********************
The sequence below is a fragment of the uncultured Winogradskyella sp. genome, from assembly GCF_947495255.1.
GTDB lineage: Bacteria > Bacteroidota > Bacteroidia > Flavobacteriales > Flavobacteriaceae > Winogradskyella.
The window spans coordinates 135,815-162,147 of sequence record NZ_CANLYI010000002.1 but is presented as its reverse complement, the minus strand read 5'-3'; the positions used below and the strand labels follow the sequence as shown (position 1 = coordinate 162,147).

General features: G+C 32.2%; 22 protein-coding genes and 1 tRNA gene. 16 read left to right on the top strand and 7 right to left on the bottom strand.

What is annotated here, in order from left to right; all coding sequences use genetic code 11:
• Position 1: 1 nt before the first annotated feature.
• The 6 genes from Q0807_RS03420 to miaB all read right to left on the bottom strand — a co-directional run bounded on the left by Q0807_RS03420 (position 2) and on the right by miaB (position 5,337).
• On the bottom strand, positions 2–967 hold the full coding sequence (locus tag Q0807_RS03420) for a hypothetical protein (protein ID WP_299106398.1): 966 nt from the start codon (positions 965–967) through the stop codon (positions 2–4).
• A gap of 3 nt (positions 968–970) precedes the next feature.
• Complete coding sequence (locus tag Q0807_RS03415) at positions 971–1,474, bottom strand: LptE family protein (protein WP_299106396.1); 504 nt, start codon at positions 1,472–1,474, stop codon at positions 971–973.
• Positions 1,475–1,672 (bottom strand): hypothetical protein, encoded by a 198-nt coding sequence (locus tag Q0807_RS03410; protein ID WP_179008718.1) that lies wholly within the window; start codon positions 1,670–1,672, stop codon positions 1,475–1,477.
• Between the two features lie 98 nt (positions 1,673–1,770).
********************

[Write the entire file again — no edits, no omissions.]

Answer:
The sequence below is a fragment of the uncultured Winogradskyella sp. genome, from assembly GCF_947495255.1.
GTDB lineage: Bacteria > Bacteroidota > Bacteroidia > Flavobacteriales > Flavobacteriaceae > Winogradskyella.
The window spans coordinates 135,815-162,147 of sequence record NZ_CANLYI010000002.1 but is presented as its reverse complement, the minus strand read 5'-3'; the positions used below and the strand labels follow the sequence as shown (position 1 = coordinate 162,147).

General features: G+C 32.2%; 22 protein-coding genes and 1 tRNA gene. 16 read left to right on the top strand and 7 right to left on the bottom strand.

What is annotated here, in order from left to right; all coding sequences use genetic code 11:
• Position 1: 1 nt before the first annotated feature.
• The 6 genes from Q0807_RS03420 to miaB all read right to left on the bottom strand — a co-directional run bounded on the left by Q0807_RS03420 (position 2) and on the right by miaB (position 5,337).
• On the bottom strand, positions 2–967 hold the full coding sequence (locus tag Q0807_RS03420) for a hypothetical protein (protein ID WP_299106398.1): 966 nt from the start codon (positions 965–967) through the stop codon (positions 2–4).
• A gap of 3 nt (positions 968–970) precedes the next feature.
• Complete coding sequence (locus tag Q0807_RS03415) at positions 971–1,474, bottom strand: LptE family protein (protein WP_299106396.1); 504 nt, start codon at positions 1,472–1,474, stop codon at positions 971–973.
• Positions 1,475–1,672 (bottom strand): hypothetical protein, encoded by a 198-nt coding sequence (locus tag Q0807_RS03410; protein ID WP_179008718.1) that lies wholly within the window; start codon positions 1,670–1,672, stop codon positions 1,475–1,477.
• Between the two features lie 98 nt (positions 1,673–1,770).